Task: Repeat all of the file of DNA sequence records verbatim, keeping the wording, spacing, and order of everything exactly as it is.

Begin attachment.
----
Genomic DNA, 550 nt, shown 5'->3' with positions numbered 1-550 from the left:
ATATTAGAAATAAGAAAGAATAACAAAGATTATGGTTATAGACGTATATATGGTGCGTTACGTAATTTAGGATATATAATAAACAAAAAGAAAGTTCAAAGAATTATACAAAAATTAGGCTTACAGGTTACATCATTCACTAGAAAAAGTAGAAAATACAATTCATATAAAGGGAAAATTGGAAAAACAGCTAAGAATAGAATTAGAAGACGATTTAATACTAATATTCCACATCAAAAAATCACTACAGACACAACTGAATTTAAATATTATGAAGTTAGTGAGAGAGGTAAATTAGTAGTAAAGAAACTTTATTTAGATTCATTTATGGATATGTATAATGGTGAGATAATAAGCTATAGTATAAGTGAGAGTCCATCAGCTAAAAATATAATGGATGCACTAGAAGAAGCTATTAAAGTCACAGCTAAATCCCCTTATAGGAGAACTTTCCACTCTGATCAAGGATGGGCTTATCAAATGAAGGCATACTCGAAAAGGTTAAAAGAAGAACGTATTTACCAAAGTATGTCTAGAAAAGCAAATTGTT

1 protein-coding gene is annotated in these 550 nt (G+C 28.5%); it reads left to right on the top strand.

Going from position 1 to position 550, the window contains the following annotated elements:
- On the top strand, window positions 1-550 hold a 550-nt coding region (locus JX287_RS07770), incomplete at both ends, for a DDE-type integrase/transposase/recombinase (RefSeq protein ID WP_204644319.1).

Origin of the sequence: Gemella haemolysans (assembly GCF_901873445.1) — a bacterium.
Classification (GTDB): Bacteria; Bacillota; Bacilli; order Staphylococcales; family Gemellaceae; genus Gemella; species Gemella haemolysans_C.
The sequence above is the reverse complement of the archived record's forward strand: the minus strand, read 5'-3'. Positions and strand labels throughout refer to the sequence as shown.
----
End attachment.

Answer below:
Genomic DNA, 550 nt, shown 5'->3' with positions numbered 1-550 from the left:
ATATTAGAAATAAGAAAGAATAACAAAGATTATGGTTATAGACGTATATATGGTGCGTTACGTAATTTAGGATATATAATAAACAAAAAGAAAGTTCAAAGAATTATACAAAAATTAGGCTTACAGGTTACATCATTCACTAGAAAAAGTAGAAAATACAATTCATATAAAGGGAAAATTGGAAAAACAGCTAAGAATAGAATTAGAAGACGATTTAATACTAATATTCCACATCAAAAAATCACTACAGACACAACTGAATTTAAATATTATGAAGTTAGTGAGAGAGGTAAATTAGTAGTAAAGAAACTTTATTTAGATTCATTTATGGATATGTATAATGGTGAGATAATAAGCTATAGTATAAGTGAGAGTCCATCAGCTAAAAATATAATGGATGCACTAGAAGAAGCTATTAAAGTCACAGCTAAATCCCCTTATAGGAGAACTTTCCACTCTGATCAAGGATGGGCTTATCAAATGAAGGCATACTCGAAAAGGTTAAAAGAAGAACGTATTTACCAAAGTATGTCTAGAAAAGCAAATTGTT

1 protein-coding gene is annotated in these 550 nt (G+C 28.5%); it reads left to right on the top strand.

Going from position 1 to position 550, the window contains the following annotated elements:
- On the top strand, window positions 1-550 hold a 550-nt coding region (locus JX287_RS07770), incomplete at both ends, for a DDE-type integrase/transposase/recombinase (RefSeq protein ID WP_204644319.1).

Origin of the sequence: Gemella haemolysans (assembly GCF_901873445.1) — a bacterium.
Classification (GTDB): Bacteria; Bacillota; Bacilli; order Staphylococcales; family Gemellaceae; genus Gemella; species Gemella haemolysans_C.
The sequence above is the reverse complement of the archived record's forward strand: the minus strand, read 5'-3'. Positions and strand labels throughout refer to the sequence as shown.